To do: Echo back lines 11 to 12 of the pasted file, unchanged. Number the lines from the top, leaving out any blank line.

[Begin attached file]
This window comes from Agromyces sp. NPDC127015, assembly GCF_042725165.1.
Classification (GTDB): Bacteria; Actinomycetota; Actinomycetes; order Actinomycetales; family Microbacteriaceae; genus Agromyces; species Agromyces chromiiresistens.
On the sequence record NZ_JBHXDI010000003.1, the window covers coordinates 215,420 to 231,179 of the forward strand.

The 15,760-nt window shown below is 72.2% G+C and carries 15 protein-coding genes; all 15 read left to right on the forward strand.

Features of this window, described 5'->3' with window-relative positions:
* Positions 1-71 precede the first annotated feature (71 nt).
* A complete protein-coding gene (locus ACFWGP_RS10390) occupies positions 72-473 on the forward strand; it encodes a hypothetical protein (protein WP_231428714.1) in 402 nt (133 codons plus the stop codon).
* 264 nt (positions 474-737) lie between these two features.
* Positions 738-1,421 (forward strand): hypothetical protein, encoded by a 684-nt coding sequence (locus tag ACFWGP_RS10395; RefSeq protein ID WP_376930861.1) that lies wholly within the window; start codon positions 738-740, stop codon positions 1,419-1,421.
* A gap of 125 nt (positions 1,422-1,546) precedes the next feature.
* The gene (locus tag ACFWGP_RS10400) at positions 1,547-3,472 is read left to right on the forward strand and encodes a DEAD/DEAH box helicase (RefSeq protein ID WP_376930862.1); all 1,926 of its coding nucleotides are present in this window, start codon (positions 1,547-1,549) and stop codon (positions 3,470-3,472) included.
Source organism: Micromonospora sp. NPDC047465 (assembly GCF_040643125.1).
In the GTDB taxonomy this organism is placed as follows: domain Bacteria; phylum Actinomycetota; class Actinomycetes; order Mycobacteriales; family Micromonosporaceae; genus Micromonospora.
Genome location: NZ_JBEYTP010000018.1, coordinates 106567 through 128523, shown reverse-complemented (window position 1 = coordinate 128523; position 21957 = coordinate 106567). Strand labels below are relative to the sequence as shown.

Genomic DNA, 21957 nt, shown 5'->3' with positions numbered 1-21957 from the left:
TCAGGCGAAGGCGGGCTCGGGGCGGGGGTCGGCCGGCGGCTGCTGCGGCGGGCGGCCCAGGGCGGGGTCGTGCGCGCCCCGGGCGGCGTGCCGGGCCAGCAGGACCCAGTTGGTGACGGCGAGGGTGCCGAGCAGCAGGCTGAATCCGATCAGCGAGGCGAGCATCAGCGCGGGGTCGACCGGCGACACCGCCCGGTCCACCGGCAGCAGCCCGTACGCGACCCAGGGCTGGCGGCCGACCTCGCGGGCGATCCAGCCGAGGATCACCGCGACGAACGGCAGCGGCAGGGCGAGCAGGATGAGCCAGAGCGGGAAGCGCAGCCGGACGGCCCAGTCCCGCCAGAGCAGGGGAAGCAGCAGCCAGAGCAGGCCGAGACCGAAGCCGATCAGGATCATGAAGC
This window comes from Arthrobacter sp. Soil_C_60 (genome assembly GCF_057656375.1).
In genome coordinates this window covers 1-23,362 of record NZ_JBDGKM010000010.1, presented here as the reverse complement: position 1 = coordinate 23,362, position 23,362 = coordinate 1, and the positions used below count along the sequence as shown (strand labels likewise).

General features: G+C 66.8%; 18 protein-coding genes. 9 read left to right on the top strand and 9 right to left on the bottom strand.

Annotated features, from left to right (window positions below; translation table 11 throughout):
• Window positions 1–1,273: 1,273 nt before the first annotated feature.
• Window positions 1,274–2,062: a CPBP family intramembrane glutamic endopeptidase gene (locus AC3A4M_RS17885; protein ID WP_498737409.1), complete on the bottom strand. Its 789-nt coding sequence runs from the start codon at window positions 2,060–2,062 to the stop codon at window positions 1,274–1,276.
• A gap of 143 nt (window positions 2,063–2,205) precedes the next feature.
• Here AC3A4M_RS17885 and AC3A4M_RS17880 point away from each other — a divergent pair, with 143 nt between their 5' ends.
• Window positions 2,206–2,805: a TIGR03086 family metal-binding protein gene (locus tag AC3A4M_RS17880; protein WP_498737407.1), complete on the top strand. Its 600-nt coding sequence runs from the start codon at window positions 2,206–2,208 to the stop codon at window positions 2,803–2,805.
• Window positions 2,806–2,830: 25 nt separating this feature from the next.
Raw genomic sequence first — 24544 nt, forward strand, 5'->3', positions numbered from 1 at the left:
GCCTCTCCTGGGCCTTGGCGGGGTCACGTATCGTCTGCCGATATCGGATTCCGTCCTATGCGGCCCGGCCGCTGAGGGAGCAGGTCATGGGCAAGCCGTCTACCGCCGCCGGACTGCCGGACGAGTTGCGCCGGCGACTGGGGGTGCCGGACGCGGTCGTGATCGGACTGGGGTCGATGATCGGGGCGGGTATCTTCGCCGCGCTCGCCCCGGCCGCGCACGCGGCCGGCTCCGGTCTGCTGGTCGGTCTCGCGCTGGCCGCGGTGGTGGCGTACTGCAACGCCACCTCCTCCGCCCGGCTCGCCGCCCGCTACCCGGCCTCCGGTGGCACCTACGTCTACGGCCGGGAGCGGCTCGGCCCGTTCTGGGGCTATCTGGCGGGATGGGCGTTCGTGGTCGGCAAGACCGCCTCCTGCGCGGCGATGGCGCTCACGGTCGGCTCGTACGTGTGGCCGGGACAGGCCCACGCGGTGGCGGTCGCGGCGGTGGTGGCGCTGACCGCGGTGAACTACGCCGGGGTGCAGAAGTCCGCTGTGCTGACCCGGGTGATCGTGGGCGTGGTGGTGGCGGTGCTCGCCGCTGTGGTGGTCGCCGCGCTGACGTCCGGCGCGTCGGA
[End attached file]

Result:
* The gene (locus tag ACFWGP_RS10400) at positions 1,547-3,472 is read left to right on the forward strand and encodes a DEAD/DEAH box helicase (RefSeq protein ID WP_376930862.1); all 1,926 of its coding nucleotides are present in this window, start codon (positions 1,547-1,549) and stop codon (positions 3,470-3,472) included.
Source organism: Micromonospora sp. NPDC047465 (assembly GCF_040643125.1).